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24-10-2010 | Respiratory | Article

VOCs in home air linked to asthma and allergies in children

Abstract

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MedWire News: Increased levels of certain volatile organic compounds (VOCs) in household air are associated with an increased risk for asthma and allergies in children, study results show.

A growing body of evidence suggests that environmental exposure to pollution, household chemicals, and other substances in early life may increase the risk for asthma and allergies in children, explain Carl-Gustaf Bornehag (Karlstad University, Sweden) and colleagues in the journal PloS One.

But they add that the risk for such conditions associated with exposure to VOCs, which are emitted by many household products including computers, televisions, synthetic building materials, carpets, composite wood, polyvinyl chloride (PVC) flooring, and foam cushions, is not known.

To investigate, the team studied air samples collected from the bedrooms of 198 children with asthma and/or allergies and 202 healthy children without such conditions who were aged between 3 and 8 years.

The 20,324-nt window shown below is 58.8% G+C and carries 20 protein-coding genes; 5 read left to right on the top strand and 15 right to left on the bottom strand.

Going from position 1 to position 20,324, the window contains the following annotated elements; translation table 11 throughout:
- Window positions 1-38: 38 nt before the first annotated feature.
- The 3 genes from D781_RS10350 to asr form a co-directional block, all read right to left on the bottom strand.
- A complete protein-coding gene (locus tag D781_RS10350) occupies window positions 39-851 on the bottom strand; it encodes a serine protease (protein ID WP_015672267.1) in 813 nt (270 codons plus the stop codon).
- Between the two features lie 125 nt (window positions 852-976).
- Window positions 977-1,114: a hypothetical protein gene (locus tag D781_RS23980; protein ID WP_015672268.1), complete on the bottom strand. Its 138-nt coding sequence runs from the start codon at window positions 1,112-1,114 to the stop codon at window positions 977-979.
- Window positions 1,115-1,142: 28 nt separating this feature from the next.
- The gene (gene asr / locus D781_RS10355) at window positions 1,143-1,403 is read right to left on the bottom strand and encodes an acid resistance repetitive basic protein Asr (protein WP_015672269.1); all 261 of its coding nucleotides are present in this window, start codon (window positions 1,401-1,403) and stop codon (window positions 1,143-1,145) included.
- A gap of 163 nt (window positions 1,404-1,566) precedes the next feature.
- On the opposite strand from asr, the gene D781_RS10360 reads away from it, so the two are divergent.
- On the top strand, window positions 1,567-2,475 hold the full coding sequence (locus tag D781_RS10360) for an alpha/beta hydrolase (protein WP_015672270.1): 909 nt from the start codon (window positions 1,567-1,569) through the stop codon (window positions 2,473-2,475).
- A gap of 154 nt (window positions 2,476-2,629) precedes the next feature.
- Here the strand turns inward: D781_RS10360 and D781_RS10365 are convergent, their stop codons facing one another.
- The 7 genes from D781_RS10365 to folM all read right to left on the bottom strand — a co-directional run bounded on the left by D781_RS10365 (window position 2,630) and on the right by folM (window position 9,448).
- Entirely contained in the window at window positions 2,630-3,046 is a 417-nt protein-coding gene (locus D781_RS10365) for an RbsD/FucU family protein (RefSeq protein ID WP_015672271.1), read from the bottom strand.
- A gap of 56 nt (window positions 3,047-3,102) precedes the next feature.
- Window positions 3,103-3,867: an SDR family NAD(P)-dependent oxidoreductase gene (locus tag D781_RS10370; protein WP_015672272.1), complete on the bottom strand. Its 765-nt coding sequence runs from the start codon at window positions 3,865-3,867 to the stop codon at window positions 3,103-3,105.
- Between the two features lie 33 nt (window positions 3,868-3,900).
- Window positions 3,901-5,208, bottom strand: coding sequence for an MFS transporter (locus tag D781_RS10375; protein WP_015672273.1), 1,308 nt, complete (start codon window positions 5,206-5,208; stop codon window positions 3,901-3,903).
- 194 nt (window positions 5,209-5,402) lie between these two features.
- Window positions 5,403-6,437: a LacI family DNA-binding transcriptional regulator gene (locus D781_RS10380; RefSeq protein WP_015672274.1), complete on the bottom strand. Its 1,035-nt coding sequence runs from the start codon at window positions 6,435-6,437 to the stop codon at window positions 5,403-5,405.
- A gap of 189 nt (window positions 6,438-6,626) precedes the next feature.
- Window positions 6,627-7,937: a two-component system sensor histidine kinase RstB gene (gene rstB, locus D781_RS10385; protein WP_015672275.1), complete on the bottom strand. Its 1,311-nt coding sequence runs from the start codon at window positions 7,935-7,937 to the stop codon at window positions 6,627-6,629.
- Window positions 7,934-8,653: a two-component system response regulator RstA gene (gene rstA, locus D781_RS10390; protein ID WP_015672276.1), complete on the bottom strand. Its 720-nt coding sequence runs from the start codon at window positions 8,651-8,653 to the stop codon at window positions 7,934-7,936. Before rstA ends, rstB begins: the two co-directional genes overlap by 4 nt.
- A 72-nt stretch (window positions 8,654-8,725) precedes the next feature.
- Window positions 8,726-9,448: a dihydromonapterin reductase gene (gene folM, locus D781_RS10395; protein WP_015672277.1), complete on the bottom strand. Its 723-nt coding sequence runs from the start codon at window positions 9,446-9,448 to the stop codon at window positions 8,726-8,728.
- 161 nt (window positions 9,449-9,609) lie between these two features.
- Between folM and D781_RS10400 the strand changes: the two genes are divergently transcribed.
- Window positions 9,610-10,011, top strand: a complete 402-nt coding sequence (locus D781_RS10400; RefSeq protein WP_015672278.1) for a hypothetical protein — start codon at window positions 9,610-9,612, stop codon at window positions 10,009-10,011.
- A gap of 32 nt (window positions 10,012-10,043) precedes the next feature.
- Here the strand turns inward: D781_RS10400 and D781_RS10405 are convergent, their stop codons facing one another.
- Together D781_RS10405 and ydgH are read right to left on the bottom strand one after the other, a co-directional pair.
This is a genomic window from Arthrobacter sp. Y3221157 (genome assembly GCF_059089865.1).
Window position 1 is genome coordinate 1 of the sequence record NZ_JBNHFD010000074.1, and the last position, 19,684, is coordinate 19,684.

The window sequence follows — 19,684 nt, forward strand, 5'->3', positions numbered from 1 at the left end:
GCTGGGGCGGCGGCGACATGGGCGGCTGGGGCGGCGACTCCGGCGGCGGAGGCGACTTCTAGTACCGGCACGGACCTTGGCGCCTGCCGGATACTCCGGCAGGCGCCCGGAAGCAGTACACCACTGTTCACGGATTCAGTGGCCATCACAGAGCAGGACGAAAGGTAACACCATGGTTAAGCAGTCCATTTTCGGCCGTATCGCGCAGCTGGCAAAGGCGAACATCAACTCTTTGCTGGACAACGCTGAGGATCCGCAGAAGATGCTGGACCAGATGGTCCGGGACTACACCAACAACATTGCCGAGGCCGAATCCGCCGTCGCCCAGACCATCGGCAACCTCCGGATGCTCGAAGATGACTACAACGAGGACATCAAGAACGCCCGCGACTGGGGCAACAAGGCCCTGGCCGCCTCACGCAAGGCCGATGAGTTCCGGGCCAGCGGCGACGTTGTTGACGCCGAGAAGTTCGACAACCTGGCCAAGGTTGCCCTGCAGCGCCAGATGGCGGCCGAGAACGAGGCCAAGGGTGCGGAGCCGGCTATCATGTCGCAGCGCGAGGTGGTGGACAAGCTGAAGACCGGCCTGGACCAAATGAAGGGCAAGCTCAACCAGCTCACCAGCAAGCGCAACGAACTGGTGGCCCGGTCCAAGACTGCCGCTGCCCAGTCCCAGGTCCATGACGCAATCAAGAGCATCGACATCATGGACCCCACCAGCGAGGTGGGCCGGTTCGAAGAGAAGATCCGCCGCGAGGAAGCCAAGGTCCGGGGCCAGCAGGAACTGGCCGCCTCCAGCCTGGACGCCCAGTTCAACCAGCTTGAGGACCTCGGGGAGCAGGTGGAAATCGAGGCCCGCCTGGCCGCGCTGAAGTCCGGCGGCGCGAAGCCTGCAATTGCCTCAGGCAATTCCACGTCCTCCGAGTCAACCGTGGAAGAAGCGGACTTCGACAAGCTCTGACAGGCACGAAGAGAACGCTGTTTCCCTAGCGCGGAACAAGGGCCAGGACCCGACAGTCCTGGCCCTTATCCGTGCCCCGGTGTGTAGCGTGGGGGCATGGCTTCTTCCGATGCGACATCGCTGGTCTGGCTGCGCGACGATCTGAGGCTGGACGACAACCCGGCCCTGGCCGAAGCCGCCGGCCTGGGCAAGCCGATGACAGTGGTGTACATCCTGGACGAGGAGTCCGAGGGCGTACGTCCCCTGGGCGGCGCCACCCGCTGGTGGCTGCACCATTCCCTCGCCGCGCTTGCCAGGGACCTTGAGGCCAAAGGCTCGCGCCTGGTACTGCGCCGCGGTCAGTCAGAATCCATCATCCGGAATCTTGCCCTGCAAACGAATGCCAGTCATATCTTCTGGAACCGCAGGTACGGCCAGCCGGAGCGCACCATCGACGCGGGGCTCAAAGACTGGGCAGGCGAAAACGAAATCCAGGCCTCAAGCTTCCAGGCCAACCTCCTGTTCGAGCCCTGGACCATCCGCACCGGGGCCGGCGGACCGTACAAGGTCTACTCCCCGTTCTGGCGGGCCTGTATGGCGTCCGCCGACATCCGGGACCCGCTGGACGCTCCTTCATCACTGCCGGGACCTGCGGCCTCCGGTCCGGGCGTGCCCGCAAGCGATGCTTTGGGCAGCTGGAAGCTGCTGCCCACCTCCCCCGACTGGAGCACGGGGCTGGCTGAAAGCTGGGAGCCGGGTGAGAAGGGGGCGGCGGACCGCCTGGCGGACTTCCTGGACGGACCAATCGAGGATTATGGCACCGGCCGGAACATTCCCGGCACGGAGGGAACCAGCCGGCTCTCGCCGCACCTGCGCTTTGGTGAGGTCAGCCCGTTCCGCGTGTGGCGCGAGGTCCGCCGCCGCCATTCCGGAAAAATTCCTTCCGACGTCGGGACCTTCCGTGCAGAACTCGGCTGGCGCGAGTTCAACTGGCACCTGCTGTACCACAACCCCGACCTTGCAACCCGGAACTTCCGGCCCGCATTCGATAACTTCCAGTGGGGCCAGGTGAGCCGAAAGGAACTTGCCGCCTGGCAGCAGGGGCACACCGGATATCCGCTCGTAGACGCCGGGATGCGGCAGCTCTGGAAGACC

The air samples were analyzed for levels of eight classes of VOCs: aromatic hydrocarbons, alkanes, organic acids, aldehydes, methyl-alkanes, propylene-glycol and glycol ethers (PGEs), dimethyl-alkanes, and texanol A+B.

Of these, the researchers found that only PGEs were associated with an increased risk for asthma and allergies in children, with each natural-log unit increase in PGE levels (equal to interquartile range, or 3.43-15.65 µg/m3) associated with a 1.5-fold increased risk for such conditions.

Regarding specific conditions, each natural-log unit increase in PGEs was associated with a 1.5-fold increased risk for asthma, a 2.8-fold increased risk for rhinitis, and a 1.6-fold increased risk for eczema, after accounting for confounding factors such as gender, parental allergies, and exposure to secondhand smoke, household cleaning agents, and cat and dog allergens.

Among the children with asthma and allergies, each natural-log unit increase in PGEs was associated with 1.8-fold increased risk for immunoglobulin (Ig)-E sensitization.

Bornehag and team conclude: "The present investigation demonstrates for the first time that the bedroom concentrations of PGEs are significantly associated with elevated risks of multiple allergic symptoms, rhinitis and eczema… as well as IgE-sensitization in preschool age children."

They add: "Apparent risks of PGEs at such low concentrations at home raise concerns for the vulnerability of infants and young children.

"Our present observations warrant confirmation in a prospective cohort study."

MedWire (www.medwire-news.md) is an independent clinical news service provided by Current Medicine Group, a trading division of Springer Healthcare Limited. © Springer Healthcare Ltd; 2010

By Mark Cowen

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